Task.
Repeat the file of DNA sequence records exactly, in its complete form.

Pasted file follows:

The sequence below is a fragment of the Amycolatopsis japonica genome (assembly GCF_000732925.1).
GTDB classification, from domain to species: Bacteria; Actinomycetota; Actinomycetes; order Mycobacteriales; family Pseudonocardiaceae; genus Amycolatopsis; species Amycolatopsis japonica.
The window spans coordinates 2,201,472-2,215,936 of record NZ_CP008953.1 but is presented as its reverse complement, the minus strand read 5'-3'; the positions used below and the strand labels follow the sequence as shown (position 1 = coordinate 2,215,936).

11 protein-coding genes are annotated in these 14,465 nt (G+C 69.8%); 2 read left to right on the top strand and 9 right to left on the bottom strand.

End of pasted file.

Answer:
The sequence below is a fragment of the Amycolatopsis japonica genome (assembly GCF_000732925.1).
GTDB classification, from domain to species: Bacteria; Actinomycetota; Actinomycetes; order Mycobacteriales; family Pseudonocardiaceae; genus Amycolatopsis; species Amycolatopsis japonica.
The window spans coordinates 2,201,472-2,215,936 of record NZ_CP008953.1 but is presented as its reverse complement, the minus strand read 5'-3'; the positions used below and the strand labels follow the sequence as shown (position 1 = coordinate 2,215,936).

11 protein-coding genes are annotated in these 14,465 nt (G+C 69.8%); 2 read left to right on the top strand and 9 right to left on the bottom strand.